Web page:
Republic of Ireland news

Thousands of undocumented migrants ‘no longer have to live in the shadows'

Justice Minister Helen McEntee said there are thousands of undocumented people living in the Republic's communities, who are working and paying taxes
Cate McCurry, PA

Thousands of undocumented migrants will no longer have to “live in the shadows”, following a new scheme that will allow them to regularise their status in the Republic.

The government announced the scheme that will allow up to 17,000 undocumented people, including up to 3,000 children, to live in Ireland and regularise their residency status.

Many of the thousands of people who are employed are usually in low-paid jobs.

The scheme will open to all undocumented migrants who have spent four years living in the state without an immigration permission, or three years in the case of those with children.

A fee of €700 will apply to a family application, while individual applications will cost 550 euro.

Minister for Justice Helen McEntee said there are thousands of undocumented people living in the Republic's communities, who are working and paying taxes.

“Their children are in our schools, they are part of the very fabric of our society and without even knowing it, many of them are undocumented,” Ms McEntee said.

“The huge strain and the pressure that places on them and their mental health and their ability to live their lives in the way that they want to.

“I believe this is the right thing to do.

“It will open in January, and there will be six months for people to apply for this scheme.

“Obviously, in the interim period, I’ll be working with all of our NGOs … to ensure that we can reach as many people as possible.”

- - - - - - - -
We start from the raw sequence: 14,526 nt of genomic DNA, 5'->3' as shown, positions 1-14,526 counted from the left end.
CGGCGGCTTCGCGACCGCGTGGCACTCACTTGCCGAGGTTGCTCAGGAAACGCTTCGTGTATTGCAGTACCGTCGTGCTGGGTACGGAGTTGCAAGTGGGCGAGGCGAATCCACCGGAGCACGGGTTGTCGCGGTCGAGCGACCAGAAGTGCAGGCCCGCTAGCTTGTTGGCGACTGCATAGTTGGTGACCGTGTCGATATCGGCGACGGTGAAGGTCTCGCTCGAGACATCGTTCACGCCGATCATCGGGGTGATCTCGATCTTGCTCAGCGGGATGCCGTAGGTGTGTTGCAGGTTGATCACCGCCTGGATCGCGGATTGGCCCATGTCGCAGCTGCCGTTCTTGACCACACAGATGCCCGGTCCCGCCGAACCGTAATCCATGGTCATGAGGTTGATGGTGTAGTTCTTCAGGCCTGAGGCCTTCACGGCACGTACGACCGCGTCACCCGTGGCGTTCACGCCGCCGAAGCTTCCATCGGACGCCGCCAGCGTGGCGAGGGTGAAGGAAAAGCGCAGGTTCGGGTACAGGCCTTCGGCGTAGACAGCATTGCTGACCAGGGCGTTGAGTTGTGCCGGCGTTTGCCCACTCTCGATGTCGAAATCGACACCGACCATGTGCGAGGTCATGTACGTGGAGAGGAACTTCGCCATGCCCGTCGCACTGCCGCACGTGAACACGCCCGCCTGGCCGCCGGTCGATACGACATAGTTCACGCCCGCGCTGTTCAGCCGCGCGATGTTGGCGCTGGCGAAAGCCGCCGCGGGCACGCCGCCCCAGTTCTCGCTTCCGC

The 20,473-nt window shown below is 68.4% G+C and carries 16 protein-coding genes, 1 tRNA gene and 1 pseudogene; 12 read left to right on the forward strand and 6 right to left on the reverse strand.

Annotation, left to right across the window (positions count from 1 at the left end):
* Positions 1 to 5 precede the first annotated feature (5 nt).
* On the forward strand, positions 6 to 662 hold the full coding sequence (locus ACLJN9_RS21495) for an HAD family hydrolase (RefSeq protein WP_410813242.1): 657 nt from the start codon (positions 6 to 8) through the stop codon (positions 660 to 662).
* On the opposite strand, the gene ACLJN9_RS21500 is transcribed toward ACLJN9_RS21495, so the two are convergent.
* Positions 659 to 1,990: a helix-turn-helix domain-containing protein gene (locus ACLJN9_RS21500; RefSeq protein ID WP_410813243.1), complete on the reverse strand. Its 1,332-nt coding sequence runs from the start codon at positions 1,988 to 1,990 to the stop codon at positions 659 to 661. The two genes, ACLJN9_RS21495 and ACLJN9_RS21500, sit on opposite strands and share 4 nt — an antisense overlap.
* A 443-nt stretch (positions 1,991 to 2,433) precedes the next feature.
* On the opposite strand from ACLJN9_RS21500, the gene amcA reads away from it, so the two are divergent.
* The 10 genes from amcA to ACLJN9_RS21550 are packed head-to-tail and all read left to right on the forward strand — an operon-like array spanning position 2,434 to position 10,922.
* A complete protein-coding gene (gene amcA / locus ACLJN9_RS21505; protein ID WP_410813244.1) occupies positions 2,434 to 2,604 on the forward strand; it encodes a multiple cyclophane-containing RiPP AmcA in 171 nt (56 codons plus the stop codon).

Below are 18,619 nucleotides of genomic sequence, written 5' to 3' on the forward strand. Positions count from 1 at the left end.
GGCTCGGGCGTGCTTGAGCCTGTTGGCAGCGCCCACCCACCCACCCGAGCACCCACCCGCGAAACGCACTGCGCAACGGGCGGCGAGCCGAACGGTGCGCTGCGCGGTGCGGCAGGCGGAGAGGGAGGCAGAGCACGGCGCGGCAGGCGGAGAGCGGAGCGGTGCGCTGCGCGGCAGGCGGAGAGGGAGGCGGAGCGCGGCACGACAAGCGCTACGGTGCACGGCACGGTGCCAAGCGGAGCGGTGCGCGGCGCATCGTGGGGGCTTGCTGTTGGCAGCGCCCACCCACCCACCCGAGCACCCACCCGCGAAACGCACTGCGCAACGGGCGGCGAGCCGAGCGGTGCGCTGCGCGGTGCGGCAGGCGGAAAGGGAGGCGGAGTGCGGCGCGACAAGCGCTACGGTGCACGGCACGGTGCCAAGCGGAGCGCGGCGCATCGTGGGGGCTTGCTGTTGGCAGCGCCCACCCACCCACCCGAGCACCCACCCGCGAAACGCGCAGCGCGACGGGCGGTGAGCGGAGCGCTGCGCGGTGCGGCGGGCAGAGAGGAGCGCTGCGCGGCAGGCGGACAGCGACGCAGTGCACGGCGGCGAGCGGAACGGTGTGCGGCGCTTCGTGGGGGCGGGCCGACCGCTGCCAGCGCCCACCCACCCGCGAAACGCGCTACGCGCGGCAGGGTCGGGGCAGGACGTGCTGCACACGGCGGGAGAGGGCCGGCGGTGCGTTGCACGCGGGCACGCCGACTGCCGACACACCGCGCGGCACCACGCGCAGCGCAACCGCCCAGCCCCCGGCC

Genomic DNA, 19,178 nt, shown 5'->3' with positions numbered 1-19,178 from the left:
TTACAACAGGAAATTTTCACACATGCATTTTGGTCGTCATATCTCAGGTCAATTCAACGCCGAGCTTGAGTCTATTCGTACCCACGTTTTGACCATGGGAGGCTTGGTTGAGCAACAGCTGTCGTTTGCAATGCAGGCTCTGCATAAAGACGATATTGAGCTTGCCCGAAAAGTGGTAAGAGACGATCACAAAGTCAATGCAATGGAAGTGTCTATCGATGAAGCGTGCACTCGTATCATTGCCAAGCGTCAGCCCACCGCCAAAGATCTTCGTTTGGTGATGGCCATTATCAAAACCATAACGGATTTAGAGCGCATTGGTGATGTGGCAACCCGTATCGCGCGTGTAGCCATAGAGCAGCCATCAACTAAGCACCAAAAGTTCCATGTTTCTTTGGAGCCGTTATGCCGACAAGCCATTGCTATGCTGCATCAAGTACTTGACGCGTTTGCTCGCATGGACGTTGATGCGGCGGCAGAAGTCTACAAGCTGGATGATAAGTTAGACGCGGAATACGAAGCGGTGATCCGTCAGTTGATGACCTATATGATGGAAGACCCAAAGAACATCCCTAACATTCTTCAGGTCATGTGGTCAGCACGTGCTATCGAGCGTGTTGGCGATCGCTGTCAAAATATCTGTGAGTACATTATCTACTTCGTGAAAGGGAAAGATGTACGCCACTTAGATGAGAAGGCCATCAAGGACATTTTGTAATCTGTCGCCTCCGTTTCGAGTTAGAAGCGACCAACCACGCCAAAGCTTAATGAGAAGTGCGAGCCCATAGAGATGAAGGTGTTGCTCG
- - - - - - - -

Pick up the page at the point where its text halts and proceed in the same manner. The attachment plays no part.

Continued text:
Minister for Children Roderic O’Gorman said: “When we talk about people who are undocumented, we often talk about them having to live in the shadows, but that’s only true to a certain extent.

“The people who are undocumented, they’re our neighbours, they’re our friends, they are our work colleagues, sometimes they’re our family.

“They are members of communities all over Ireland.

“We’ve seen time again in Ireland, campaigns to end direct provision.

“It’s important as a country we do not shy away from compassion.

“This scheme will have a particular impact for individuals in the direct provision system for more than two years. They’ll be entitled to apply for this scheme as well.

“It will enable people who’ve been living in Ireland long term to fully integrate into Irish society and become full participating members of their communities.”

Minister of State James Browne said the scheme is the right thing to do.

“This scheme is to provide an opportunity to regularise those who have been living for many years in Ireland without a legal status, in light of the uncertainty and the vulnerability that this brings,” he added.

“Many adults and children will benefit from this scheme, through increased career and educational opportunities.

“Being in an undocumented situation means being more exposed to being exploited in employment or at least have difficulty in moving around in the labour market.”

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